Private military contractors, specifically BAE and Dyncorp, may see a significant uptick in business after Acting Defense Secretary Patrick Shanahan said he would use a new “toolkit of coercion” to keep China in check.
Former Defense Secretary Jim Mattis cited “policy differences” with Trump when he left the White House. Many speculate that these differences include military privatization. The stated goal of the Project 2049 Initiative is to enable Taiwan to better stand up to Chinese threats. Not coincidentally, 2049 is also the year that China has supposedly targeted for its rise to world-class military power status.
In May 2019, U.S. National Security Advisor John Bolton met with Taiwan’s national security chief David Lee. Their meeting was the first high-level security exchange between the U.S. and Taiwan since the 1980s.
The Two Chinas
Most people know that the Cold War divided Korea, Vietnam, and Germany. But it also divided China, albeit in a more one-sided way.
In 1949, nationalist leader Chiang Kai-shek finally lost a decades-long civil war with Communist leader Mao Tse-tung. Chaing’s Kuomintang relocated to Taiwan, where it declared martial law and exercised one-party rule. In 1951, Mao cleared the remaining KMT strongholds in Tibet and some other areas of mainland China.
In the mid-1980s, Chiang’s son, Chiang Ching-kuo, instituted a number of democratic reforms. The younger Chiang ended martial law and sanctioned the formation of the DPP. The Democratic Progressive Party was the first KMT opposition political party. The beginning of democracy also ushered in the beginning of the Taiwan independence movement. Previously, the only policy goal was Chinese reunification under Nationalist rule. In 1996, Chiang Ching-kuo’s vice-president, Taiwanese native Lee Teng-hui, became the country’s first democratically-elected president.
While Taiwan has become more independent and less obsessed with reunification, the same is not true in the People’s Republic of China, or mainland China, which considers Taiwan a rogue province. As recently as June 2019, the Chinese government declared that “If anyone dares to split Taiwan from China, the Chinese military has no choice but to fight at all costs.”
When China and Taiwan split, the United States backed Taiwan in the context of the Korean War. Then as now, North Korea was a key Chinese ally. Today, the United States is making the same play, but in the context of Chinese aggression. The latest regional hotspot is not the Korean Peninsula or the Taiwan Strait, but the nearby South China Sea, which is a critical part of the international oil trade. China and several other nations all have territorial claims in this region.
The Role of Contractors in Taiwan
Generally when American contractors go into overseas countries, they shore up U.S. interests in a place where U.S. forces are, for one reason or another, not exactly welcome. In a nutshell, that is the mission in Taiwan.
Like most other countries, the United States has no formal diplomatic relations with Taiwan. Instead, everything is informal. Therefore, a large contingent of U.S. service members is not an option there. This arrangement works fairly well in nearby Japan and South Korea, but in this case, such a deployment would antagonize the Chinese, perhaps to the point of no return.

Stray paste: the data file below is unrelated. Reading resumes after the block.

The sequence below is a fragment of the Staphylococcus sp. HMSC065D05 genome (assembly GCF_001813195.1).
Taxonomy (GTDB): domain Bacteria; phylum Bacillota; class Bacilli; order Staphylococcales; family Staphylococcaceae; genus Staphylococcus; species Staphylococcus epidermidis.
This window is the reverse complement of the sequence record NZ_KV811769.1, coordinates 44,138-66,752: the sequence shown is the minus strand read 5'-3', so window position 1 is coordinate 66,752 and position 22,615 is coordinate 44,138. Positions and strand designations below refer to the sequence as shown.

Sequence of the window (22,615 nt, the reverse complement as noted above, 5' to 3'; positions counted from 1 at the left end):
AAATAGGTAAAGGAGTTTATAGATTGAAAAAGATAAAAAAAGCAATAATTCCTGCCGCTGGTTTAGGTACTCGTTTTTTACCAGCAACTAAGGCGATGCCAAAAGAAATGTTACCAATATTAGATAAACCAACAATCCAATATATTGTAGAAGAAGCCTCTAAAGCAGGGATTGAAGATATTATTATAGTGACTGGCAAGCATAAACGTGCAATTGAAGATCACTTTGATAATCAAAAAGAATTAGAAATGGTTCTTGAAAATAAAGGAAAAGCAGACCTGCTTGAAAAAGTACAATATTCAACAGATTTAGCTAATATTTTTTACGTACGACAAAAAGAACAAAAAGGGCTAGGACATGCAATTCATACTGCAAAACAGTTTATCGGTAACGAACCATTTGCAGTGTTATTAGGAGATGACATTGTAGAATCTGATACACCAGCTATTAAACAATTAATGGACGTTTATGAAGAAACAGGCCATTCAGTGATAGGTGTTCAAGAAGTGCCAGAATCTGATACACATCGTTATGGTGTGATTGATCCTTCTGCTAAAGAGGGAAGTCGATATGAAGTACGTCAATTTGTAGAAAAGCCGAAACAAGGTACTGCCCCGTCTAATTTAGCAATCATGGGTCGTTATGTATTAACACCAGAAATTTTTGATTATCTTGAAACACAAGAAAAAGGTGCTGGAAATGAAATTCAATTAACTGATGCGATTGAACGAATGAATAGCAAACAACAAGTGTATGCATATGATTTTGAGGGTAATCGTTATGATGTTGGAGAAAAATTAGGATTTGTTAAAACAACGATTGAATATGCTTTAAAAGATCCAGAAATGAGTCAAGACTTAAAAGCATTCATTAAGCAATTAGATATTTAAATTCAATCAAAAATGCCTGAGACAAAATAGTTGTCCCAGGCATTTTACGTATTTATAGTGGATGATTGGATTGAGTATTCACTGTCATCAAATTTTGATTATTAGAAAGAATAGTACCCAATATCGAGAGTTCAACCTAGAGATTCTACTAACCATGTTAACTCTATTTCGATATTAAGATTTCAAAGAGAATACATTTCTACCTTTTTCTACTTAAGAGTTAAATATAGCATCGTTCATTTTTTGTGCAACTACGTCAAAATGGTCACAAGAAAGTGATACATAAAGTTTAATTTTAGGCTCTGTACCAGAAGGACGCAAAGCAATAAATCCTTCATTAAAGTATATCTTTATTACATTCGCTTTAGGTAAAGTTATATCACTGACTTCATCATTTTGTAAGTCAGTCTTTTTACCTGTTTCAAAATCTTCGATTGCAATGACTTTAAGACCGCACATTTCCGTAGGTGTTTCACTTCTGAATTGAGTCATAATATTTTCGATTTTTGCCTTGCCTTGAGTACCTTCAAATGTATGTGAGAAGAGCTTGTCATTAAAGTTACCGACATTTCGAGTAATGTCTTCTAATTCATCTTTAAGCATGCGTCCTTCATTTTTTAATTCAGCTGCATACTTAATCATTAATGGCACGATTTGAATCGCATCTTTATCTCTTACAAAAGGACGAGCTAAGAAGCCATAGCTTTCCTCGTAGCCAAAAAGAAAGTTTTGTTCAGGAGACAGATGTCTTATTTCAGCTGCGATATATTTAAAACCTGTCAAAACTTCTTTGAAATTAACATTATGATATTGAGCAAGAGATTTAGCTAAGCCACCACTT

So, contractors fill the void. They allow the United States to maintain a strong military presence in the area without making official waves.
Foreign countries usually prefer contractors to service members, as well. Contractors allow local politicians to downplay the American presence yet still lean on American muscle. This dynamic is particularly strong in independent-minded places like Taiwan.
Furthermore, in today’s military, there is a greater emphasis on firepower and less emphasis on manpower. Contractors have the skills necessary to operate and maintain drones and other highly-advanced weapons. The military academies in the United States are adept in producing leaders, but not terribly good at producing tech-savvy leaders.
Injury Compensation Available
The contractors soon to deploy in Taiwan need not worry about IEDs or militant ambushes. However, they do risk serious injury, and that is where the Defense Base Act comes into play.
Here in the United States, violent street protests and mass demonstrations are almost unheard of. But in places like Taiwan, they are rather common. If a contractor is in the wrong place at the wrong time, serious injury could result.
Unintentional injuries, like falls, happen a lot in these places as well. Many foreign countries do not have very high standards when it comes to workplace safety. That’s especially true in places like Taiwan, which are just getting used to democracy. These places do not like strict government oversight at all.
Independent contractors, like private military contractors, have no benefits. So, if they cannot work due to injury, their families are in a significant financial bind. So, the Defense Base Act provides both lost wages compensation and medical bill payment.
Most falls and other injuries are temporary disabilities. The victim will recover and get back to work, but it will take some time. Generally, the DBA pays two-thirds of the victim’s average weekly wage for the duration of this temporary disability. If the victim is able to work but must accept lower-paying light duty, the BDA typically pays two-thirds of the difference between the old and new salaries. If the injury was totally disabling, alternative compensation is usually available.
The Defense Base Act also takes care of medical bills. The coverage includes everything from the first day of emergency care to the last day of physical therapy. DBA insurance companies also pay for ancillary medical expenses, like transportation costs and necessary alterations to a dwelling.
For more information about DBA procedure, contact Barnett. Lerner, Carson, Frankel & Castro, P.A.